Example 6: Suppose a political poll estimates that 60% of all Canadian adults (21 years or older) favour capital punishment. From this information, can you determine the exact proportion of all Canadian adults that favour capital punishment? Explain.
The
Math 1213 Assignment 5 Solutions [84 marks]
8A1. [12]
a) The equation of the least squares line is y = 1049.50 0.415119x.
b) RSquared, or the coefficient of determination equals .968. This indicates that the least
squares line has a strong fit to this da
Elementary Statistics for Business and Behavioural Sciences 1
MATH 1213

Spring 2013
Math 1213 Assignment #1
(Due Sep 22nd for Section B1, 23rd for A1 at the beginning of class)
Section 1: 3, 11
Section 2: 1, 2 (denoted by 2A1, 2A2 below)
Section 1
3. Suppose you wanted to estimate the proportion of eligible Canadian voters who favour
eac
Elementary Statistics for Business and Behavioural Sciences 1
MATH 1213

Spring 2016
Sampling Distribution Models
Sampling Proportion pp = y / n = pq/n where q = 1 p cfw_sampling distributions are a displays of
summary statistics (phats) for many different samples dont say sample distribution when you mean
SAMPLING distribution We use pq/
Elementary Statistics for Business and Behavioural Sciences 1
MATH 1213

Spring 2016
Inferences about Means
The tdistribution is the zdistribution but for samples. Depends on n to determine shape. Generally
unimodal and symmetrical around the mean (like the normal distribution). However, tdistributions are
flatter and become flatter (t
Elementary Statistics for Business and Behavioural Sciences 1
MATH 1213

Spring 2016
Comparing Means
Comparing 2 INDEPENDENT Samples (The two groups we are comparing MUST be independent of each
other. In addition to the independence assumption/randomization condition (within each group), the
normal population assumption (for both groups).
Elementary Statistics for Business and Behavioural Sciences 1
MATH 1213

Spring 2016
Chi Square Goodness of Fit Test:
Count data on one categorical variable, and we want to test whether or not its distribution fits some
hypothetical one (a theory of what the proportions in each category should be).
Example:
Suppose we sample 300 consumers
Math 1213 Assignment 3 Solutions [58 marks]
4A1. a) [1] x =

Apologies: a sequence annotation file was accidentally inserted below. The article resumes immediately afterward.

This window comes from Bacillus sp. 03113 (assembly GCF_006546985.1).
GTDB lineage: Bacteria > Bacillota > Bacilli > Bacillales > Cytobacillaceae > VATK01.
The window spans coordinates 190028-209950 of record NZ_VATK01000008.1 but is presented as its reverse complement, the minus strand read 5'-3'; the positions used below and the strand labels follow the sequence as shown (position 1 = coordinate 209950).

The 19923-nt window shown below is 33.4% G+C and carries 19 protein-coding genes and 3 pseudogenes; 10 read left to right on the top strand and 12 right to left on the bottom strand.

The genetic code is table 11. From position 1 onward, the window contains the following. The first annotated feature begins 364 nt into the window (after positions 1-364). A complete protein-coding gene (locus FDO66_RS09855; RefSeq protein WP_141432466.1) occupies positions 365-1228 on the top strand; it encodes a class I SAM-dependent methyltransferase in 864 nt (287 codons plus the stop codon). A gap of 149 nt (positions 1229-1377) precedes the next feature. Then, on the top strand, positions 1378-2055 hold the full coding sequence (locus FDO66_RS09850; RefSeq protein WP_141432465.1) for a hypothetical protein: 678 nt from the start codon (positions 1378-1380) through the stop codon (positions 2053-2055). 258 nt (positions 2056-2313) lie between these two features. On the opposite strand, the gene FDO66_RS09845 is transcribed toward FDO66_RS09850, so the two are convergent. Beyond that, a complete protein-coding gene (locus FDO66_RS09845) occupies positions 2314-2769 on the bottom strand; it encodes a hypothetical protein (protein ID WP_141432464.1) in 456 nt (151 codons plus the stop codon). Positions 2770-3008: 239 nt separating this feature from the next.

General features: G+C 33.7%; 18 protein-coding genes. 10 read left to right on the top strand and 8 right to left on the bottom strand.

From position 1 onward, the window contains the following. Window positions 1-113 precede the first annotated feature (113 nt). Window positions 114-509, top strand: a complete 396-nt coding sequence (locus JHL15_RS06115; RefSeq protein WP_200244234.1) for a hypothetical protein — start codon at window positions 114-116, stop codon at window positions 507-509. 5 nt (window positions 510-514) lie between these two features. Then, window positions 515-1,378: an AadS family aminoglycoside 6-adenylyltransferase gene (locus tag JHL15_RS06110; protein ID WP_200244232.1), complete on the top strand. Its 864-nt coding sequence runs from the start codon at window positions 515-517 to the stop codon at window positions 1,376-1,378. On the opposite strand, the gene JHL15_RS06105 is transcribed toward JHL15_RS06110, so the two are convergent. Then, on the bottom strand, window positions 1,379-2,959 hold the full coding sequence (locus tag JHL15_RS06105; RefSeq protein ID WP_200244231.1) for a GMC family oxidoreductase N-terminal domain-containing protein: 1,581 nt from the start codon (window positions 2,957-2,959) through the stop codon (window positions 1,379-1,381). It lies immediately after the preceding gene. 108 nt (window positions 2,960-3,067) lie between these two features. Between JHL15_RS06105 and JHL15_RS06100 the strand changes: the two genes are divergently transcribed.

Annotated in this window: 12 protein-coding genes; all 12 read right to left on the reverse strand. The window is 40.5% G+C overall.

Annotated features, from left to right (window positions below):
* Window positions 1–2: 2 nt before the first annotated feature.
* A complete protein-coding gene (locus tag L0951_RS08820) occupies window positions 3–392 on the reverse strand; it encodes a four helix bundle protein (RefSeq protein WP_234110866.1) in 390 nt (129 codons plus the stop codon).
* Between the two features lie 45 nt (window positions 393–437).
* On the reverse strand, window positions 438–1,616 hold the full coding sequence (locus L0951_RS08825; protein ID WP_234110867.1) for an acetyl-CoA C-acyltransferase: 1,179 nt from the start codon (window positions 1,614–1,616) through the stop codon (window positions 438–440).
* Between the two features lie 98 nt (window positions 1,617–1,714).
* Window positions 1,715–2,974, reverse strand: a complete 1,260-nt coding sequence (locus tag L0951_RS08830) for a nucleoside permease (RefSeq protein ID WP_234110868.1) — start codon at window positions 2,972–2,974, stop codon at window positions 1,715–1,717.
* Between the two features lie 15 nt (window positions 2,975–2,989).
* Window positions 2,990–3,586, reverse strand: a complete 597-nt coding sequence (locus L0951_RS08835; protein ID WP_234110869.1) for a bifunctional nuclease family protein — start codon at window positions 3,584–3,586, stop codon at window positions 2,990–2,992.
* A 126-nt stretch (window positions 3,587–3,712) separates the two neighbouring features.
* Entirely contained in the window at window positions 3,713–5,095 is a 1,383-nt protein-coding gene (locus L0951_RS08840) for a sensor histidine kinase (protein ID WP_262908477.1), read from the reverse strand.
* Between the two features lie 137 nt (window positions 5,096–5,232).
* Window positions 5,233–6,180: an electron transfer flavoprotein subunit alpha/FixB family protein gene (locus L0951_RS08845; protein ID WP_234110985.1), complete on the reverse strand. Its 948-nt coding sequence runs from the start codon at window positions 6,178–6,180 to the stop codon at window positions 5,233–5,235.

x
n
i
= (86 + 65 + 80 + 82 + 86 + 68 + 81 + 80 + 67 + 66)/10 = 76.1.
b) [2] Order them: 65, 66, 67, 68, 80, 80, 81, 82, 86, 86
There are ten values, so the median is the average of the middle two
Math 1213 Assignment 6 Solutions [44 marks]
9A14. [8]
a)
A: Aware of the Promotion
N: Not Aware
P: Purchased the
Product
100
25
125
D: Did not purchase the
product
300
75
375
400
100
500
b)1) P(P or A) = P(P) + P(A) P(P and A) = 125/500 + 400/500 100/500
Math 1213 Assignment 4 Solutions [64 marks]
7A1. a) [2] The sample is already ordered from smallest to largest.
AP(P20) = (20/100)n = (.2)(60) = 12
AP(P20) is a whole number, so Pos(P20) = AP(P20) + .5 = 12.5.
P20 is the average of the values in positions
Math 1213 Assignment 7 Solutions [52 marks]
9A32. [8] Let A be the event that someone in this population has AIDS.
Let B be the event that a positive test result is obtained.
P(A) = .006. P(BA) = .98. P( B  A ) = .93. Find P(AB).
P(B  A) P(A)
Bayes Ru
Math 1213 Assignment 9 Solutions
12A1.i)
a) zo = 2.65.
b) P(Z 2.05) = 0.9798 and P(Z 2.06) = 0.9803, so zo 2.05.
c) 1 P(Z zo) = 0.88, so P(Z zo) = 0.12. P(Z 1.18) = 0.1190 and P(Z 1.17) =
0.1210. Since these probabilities are equally distant from 0.12,
Math 1213 Assignment 8 Solutions [48 marks]
11A1. [10]
a) P(Z 1.76) = 0.9608. The students standard normal curves (drawn by hand)
should look like this:
b) Since this distribution is continuous, P(Z < 1.76) = P(Z 1.76) = 0.9608.
c) P(Z > 2.34) = 1 P(Z 2
Example 2 (stopw.mtw): Consider the stopwatch data in example 1 above.
For this sample, (1) Ordered sample: 2 12 16 18 22; n = 5 (2) AP(m) = (.50)n = (3) Pos(m) = (4) m = Interpretation: Approximately 50% of the failure times in the sample fall below m =
INTRODUCTION STATISTICS deals with the collection description interpretation
of DATA. Data may arise naturally as observations of "things as they are", or as a result of a controlled or designed experiment.
The collection of data must be done carefully an
Elementary Statistics for Business and Behavioural Sciences 1
MATH 1213

Spring 2016
When to use What?
Probability Qs. ex: P(ybar > 100) z = ybar / SD(ybar) which is o/square root of n. Z score find pvalue. Subtract 1
pvalue (depends).
Ts and standard error when we do not know SD.
One Sample ttest: A one sample t test is used to exami